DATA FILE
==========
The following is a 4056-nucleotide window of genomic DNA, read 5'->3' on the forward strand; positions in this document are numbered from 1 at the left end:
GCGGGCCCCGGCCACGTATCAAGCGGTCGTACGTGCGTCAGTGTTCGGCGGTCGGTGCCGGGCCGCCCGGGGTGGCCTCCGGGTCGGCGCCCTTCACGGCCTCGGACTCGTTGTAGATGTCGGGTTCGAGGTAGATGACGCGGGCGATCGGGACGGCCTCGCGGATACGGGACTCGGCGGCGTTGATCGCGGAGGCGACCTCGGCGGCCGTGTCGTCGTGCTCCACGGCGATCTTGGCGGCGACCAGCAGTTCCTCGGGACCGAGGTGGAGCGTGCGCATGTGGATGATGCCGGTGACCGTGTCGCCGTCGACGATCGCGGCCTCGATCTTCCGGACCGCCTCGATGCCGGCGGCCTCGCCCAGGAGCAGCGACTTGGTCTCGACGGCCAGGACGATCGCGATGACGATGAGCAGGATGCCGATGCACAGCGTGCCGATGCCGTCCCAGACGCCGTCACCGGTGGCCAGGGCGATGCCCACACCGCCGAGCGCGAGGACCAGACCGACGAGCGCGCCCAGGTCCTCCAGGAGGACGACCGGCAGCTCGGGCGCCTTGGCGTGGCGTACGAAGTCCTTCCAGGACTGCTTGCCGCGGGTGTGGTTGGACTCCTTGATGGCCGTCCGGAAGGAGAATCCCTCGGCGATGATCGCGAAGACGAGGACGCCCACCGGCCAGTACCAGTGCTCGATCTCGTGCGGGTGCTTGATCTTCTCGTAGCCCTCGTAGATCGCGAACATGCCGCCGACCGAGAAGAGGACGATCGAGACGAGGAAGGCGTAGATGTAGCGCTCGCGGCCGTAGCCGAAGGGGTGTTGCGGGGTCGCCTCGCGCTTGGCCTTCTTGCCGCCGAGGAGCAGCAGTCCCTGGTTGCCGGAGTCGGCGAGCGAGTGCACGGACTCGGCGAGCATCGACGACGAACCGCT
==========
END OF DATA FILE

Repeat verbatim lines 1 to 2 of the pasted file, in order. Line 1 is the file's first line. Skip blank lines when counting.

The following is a 4056-nucleotide window of genomic DNA, read 5'->3' on the forward strand; positions in this document are numbered from 1 at the left end:
GCGGGCCCCGGCCACGTATCAAGCGGTCGTACGTGCGTCAGTGTTCGGCGGTCGGTGCCGGGCCGCCCGGGGTGGCCTCCGGGTCGGCGCCCTTCACGGCCTCGGACTCGTTGTAGATGTCGGGTTCGAGGTAGATGACGCGGGCGATCGGGACGGCCTCGCGGATACGGGACTCGGCGGCGTTGATCGCGGAGGCGACCTCGGCGGCCGTGTCGTCGTGCTCCACGGCGATCTTGGCGGCGACCAGCAGTTCCTCGGGACCGAGGTGGAGCGTGCGCATGTGGATGATGCCGGTGACCGTGTCGCCGTCGACGATCGCGGCCTCGATCTTCCGGACCGCCTCGATGCCGGCGGCCTCGCCCAGGAGCAGCGACTTGGTCTCGACGGCCAGGACGATCGCGATGACGATGAGCAGGATGCCGATGCACAGCGTGCCGATGCCGTCCCAGACGCCGTCACCGGTGGCCAGGGCGATGCCCACACCGCCGAGCGCGAGGACCAGACCGACGAGCGCGCCCAGGTCCTCCAGGAGGACGACCGGCAGCTCGGGCGCCTTGGCGTGGCGTACGAAGTCCTTCCAGGACTGCTTGCCGCGGGTGTGGTTGGACTCCTTGATGGCCGTCCGGAAGGAGAATCCCTCGGCGATGATCGCGAAGACGAGGACGCCCACCGGCCAGTACCAGTGCTCGATCTCGTGCGGGTGCTTGATCTTCTCGTAGCCCTCGTAGATCGCGAACATGCCGCCGACCGAGAAGAGGACGATCGAGACGAGGAAGGCGTAGATGTAGCGCTCGCGGCCGTAGCCGAAGGGGTGTTGCGGGGTCGCCTCGCGCTTGGCCTTCTTGCCGCCGAGGAGCAGCAGTCCCTGGTTGCCGGAGTCGGCGAGCGAGTGCACGGACTCGGCGAGCATCGACGACGAACCGCT